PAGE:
NAAC2009 Conference News

The Association`s third biennial conference, NAAC2009, was held at the Australian Centre for Ancient Numismatic Studies, Macquarie University, 27 – 29 November 2009. The format was similar to previous NAA conferences, with talks commencing the Friday evening and then going throughout the weekend. The Saturday sessions were devoted to ancients.

This conference featured a special event, a round-table discussion on the Friday night. The discussion focused on current US government legislation that makes it illegal to import certain coins from Cyprus and China. This may have future implications for many coin dealers and collectors in Australia, especially if the Australian government follows a similar path. For details of the Cyprus agreement see USA/Cyprus agreement and USA/Cyprus Federal Register, and for the China agreement see USA/China agreement and USA/China Federal Register

The NAA held conducted tours for NAAC2009 Registrants of ‘The Mint’ in Macquarie Street, Sydney, hosted by the Supervising Curator, Robert Griffin, on Thursday 26th November and the morning of Friday, 27th November.


NAAC2009 overview–>

Plenary speakers

Rebecca Nason, A little piece of my heart: examination of the Convict Love Token collection at the National Museum of Australia
Clare Rowan, Slipping out of circulation: The afterlife of coins in the Roman world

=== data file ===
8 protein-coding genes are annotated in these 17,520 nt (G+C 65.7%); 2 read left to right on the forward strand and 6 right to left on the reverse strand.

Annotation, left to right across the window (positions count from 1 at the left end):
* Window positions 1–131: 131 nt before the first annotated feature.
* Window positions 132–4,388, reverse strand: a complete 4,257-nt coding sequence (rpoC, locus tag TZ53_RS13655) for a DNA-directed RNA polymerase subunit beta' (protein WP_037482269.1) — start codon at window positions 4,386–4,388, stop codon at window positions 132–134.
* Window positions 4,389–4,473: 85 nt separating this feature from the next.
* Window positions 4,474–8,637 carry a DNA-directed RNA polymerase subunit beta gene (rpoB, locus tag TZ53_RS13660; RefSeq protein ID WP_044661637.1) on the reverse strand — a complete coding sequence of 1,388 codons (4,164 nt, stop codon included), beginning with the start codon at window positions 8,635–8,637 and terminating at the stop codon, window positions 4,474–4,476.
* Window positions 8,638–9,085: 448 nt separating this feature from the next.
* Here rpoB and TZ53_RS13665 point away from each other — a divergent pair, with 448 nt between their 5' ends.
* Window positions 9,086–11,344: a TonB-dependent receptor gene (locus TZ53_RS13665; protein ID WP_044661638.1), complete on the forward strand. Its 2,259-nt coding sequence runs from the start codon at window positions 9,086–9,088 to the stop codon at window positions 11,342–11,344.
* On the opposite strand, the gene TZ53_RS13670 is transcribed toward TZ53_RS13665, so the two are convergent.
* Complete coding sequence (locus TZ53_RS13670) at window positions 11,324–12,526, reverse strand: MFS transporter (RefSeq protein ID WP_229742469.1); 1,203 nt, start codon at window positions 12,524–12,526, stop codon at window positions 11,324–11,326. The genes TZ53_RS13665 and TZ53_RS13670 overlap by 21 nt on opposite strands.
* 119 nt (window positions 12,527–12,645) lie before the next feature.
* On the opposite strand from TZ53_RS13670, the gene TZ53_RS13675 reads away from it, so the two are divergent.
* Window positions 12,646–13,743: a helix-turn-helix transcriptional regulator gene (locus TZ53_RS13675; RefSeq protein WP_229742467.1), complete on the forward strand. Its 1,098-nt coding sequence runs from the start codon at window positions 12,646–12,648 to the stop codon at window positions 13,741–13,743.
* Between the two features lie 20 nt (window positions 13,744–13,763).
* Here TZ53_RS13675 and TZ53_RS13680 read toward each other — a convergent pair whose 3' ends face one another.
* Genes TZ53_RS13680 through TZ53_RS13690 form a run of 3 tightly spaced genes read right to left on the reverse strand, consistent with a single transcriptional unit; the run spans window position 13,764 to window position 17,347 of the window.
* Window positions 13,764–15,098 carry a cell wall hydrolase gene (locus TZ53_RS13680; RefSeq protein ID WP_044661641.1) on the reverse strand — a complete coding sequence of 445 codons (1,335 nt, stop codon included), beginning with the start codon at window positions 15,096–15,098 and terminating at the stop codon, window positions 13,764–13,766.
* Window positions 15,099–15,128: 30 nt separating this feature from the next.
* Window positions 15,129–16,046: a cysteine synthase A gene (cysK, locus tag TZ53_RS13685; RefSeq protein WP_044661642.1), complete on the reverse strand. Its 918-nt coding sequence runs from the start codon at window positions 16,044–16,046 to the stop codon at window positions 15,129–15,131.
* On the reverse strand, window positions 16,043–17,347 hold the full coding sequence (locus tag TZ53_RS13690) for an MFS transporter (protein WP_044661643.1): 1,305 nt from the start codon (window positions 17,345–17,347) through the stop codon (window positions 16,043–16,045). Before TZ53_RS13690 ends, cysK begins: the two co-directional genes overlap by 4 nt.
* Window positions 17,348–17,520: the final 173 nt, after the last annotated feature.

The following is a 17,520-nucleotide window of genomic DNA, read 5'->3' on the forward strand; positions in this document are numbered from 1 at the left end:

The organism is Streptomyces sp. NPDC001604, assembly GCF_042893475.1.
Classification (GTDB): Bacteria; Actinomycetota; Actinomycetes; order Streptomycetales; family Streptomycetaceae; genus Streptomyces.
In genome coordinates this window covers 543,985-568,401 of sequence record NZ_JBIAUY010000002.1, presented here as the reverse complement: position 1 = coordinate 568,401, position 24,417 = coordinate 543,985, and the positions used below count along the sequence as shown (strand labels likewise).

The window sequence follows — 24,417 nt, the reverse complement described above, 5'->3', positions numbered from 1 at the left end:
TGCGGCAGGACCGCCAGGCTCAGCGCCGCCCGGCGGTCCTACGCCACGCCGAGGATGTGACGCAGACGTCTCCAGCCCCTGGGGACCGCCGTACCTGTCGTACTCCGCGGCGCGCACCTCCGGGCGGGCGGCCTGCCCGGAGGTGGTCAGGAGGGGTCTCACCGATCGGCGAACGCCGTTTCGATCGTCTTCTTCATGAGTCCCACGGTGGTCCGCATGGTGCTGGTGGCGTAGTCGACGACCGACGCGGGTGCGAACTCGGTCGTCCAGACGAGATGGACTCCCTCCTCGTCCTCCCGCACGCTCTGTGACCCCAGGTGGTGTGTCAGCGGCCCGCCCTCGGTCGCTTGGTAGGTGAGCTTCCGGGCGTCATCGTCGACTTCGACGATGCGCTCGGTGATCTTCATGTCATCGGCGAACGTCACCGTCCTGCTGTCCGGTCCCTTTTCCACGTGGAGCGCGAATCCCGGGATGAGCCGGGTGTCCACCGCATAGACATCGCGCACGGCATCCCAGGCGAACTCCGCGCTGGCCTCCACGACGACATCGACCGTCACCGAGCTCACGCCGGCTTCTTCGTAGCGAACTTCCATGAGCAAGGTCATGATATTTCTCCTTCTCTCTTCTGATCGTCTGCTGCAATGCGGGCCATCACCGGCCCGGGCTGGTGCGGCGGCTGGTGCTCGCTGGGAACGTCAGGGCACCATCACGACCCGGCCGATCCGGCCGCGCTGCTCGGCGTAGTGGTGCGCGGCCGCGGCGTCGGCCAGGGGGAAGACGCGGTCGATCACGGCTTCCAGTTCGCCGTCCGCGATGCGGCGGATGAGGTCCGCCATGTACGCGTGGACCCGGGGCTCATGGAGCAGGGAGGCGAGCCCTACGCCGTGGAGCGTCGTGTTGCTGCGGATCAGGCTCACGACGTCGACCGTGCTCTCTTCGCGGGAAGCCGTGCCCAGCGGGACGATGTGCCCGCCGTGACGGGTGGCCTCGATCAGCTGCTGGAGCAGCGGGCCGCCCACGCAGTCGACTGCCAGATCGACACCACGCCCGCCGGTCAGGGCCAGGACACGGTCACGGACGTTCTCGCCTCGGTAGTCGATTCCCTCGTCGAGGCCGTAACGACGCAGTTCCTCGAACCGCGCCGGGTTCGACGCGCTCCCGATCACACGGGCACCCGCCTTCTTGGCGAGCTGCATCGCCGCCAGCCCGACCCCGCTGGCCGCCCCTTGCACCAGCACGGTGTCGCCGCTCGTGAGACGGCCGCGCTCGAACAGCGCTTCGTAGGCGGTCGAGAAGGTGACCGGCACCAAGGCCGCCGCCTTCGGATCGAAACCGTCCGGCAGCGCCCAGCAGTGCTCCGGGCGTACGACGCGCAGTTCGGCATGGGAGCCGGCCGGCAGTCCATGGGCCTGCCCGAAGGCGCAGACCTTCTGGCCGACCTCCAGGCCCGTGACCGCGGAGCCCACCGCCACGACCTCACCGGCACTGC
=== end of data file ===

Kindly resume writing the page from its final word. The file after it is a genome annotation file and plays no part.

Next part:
Associate Professor Mark Stocker, Completing the change: New Zealand coinage designs 1935-1940
Peter Symes, Bank post bills and post notes

Session speakers

Bernie Begley, The rise and fall of the fob medal, 1830 to 1940
Cassandra Bennett, The Affair of the Coins: iconography in the coinage of the Abd al-Malik
Professor Walter Bloom, The Australia proof 1930 penny
Gil Davis, Can metallurgical analysis provide provenance?
Rev. Peter Dunstan, Biblical numismatics
Mark Hebblewhite, C.Julius Verus Maximinus: myth, military and class (‘The coinage of Rome’s first soldier emperor’)
Lauren Horne, A failed issue: Mark Antony’s fleet coinage
Dr. Peter Lewis, Did celators copy statues?
Christopher Malone, Heroic violence and militarism on late Roman coinage
Christopher Matthew, For valour: the recognition of individual military units on Hellenistic coinage
Professor John Melville-Jones, A reverse type of P. Sepullius Macer: desultor or Castor?
Barrie Newman, Commemorative coins for the Millennium 2000
Professor John Pearn, Australia’s first bank robbery
Colin Pitchfork* and Professor Walter Bloom, The 1921 hoards and what they tell us about the circulation of coinage in Australia
Dr. David Rampling, The cut pence of medieval Scotland
Mick Vort-Ronald, The disappearance of Australian high-value banknotes
Nicholas L Wright, Tarkondimotid responses to Roman domestic politics: from Antony to Actium